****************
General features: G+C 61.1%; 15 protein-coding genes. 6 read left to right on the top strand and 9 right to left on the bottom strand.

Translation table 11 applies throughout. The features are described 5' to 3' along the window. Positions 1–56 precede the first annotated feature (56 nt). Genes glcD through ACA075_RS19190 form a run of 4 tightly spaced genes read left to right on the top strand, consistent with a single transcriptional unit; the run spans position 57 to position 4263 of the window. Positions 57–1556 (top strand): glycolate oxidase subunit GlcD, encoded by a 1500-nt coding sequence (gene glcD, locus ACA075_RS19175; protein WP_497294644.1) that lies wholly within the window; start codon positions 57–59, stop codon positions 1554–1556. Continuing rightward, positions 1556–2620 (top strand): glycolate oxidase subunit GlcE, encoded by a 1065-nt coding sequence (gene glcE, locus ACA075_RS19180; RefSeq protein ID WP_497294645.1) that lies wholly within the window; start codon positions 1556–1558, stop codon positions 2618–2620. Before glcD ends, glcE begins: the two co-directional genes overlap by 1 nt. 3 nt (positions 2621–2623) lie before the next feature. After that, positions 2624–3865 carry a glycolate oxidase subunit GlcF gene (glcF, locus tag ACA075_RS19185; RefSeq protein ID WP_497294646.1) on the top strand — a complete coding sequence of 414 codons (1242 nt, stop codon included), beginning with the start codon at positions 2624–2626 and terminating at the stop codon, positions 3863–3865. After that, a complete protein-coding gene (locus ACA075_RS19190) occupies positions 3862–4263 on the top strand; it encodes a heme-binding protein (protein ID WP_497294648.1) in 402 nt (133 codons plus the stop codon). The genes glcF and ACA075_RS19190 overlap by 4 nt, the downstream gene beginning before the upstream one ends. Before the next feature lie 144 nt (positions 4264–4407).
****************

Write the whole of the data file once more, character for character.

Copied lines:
General features: G+C 61.1%; 15 protein-coding genes. 6 read left to right on the top strand and 9 right to left on the bottom strand.

Translation table 11 applies throughout. The features are described 5' to 3' along the window. Positions 1–56 precede the first annotated feature (56 nt). Genes glcD through ACA075_RS19190 form a run of 4 tightly spaced genes read left to right on the top strand, consistent with a single transcriptional unit; the run spans position 57 to position 4263 of the window. Positions 57–1556 (top strand): glycolate oxidase subunit GlcD, encoded by a 1500-nt coding sequence (gene glcD, locus ACA075_RS19175; protein WP_497294644.1) that lies wholly within the window; start codon positions 57–59, stop codon positions 1554–1556. Continuing rightward, positions 1556–2620 (top strand): glycolate oxidase subunit GlcE, encoded by a 1065-nt coding sequence (gene glcE, locus ACA075_RS19180; RefSeq protein ID WP_497294645.1) that lies wholly within the window; start codon positions 1556–1558, stop codon positions 2618–2620. Before glcD ends, glcE begins: the two co-directional genes overlap by 1 nt. 3 nt (positions 2621–2623) lie before the next feature. After that, positions 2624–3865 carry a glycolate oxidase subunit GlcF gene (glcF, locus tag ACA075_RS19185; RefSeq protein ID WP_497294646.1) on the top strand — a complete coding sequence of 414 codons (1242 nt, stop codon included), beginning with the start codon at positions 2624–2626 and terminating at the stop codon, positions 3863–3865. After that, a complete protein-coding gene (locus ACA075_RS19190) occupies positions 3862–4263 on the top strand; it encodes a heme-binding protein (protein ID WP_497294648.1) in 402 nt (133 codons plus the stop codon). The genes glcF and ACA075_RS19190 overlap by 4 nt, the downstream gene beginning before the upstream one ends. Before the next feature lie 144 nt (positions 4264–4407).